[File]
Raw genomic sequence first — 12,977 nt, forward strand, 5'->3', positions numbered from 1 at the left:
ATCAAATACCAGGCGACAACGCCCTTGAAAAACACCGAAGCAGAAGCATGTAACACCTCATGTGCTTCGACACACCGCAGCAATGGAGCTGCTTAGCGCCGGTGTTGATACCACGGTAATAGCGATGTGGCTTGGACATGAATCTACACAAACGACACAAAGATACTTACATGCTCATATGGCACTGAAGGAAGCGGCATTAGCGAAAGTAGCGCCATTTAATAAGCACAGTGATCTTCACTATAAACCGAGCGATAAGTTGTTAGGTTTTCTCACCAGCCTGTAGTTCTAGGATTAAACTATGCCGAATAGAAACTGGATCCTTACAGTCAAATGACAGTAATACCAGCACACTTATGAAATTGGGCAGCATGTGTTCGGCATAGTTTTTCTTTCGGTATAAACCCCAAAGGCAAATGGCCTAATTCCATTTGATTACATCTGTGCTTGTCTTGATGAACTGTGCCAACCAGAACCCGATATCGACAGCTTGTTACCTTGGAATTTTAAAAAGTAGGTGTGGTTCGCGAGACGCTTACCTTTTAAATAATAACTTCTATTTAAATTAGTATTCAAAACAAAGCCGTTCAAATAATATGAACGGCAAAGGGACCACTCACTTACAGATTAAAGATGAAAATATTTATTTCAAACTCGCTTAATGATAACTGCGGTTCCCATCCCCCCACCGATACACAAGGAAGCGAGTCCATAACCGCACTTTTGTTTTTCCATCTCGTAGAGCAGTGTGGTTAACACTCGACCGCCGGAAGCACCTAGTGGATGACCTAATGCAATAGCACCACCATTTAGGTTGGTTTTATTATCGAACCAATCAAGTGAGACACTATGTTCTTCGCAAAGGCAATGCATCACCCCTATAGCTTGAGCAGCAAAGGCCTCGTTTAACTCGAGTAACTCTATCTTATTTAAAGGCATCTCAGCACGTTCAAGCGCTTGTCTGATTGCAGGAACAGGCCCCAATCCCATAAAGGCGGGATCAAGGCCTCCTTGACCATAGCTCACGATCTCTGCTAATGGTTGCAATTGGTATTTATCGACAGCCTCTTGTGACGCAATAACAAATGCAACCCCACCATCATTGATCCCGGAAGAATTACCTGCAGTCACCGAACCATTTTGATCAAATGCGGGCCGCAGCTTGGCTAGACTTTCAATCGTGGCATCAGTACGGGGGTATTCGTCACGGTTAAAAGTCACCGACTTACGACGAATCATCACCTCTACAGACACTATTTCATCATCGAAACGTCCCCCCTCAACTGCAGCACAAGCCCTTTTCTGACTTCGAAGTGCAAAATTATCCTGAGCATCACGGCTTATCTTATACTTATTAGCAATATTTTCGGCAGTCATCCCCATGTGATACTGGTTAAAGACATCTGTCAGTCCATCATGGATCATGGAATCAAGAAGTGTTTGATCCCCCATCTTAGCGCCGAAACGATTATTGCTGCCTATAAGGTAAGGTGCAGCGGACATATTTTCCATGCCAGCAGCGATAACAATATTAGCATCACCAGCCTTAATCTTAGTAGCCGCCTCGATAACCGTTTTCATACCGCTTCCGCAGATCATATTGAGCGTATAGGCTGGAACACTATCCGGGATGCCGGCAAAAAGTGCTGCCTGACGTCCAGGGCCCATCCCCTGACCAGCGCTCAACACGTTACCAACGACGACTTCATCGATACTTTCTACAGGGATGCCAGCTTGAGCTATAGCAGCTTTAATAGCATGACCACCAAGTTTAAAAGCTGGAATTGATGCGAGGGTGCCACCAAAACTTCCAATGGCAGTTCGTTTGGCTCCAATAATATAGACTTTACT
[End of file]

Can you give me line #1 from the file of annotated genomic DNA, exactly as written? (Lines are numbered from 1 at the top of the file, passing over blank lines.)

Raw genomic sequence first — 12,977 nt, forward strand, 5'->3', positions numbered from 1 at the left: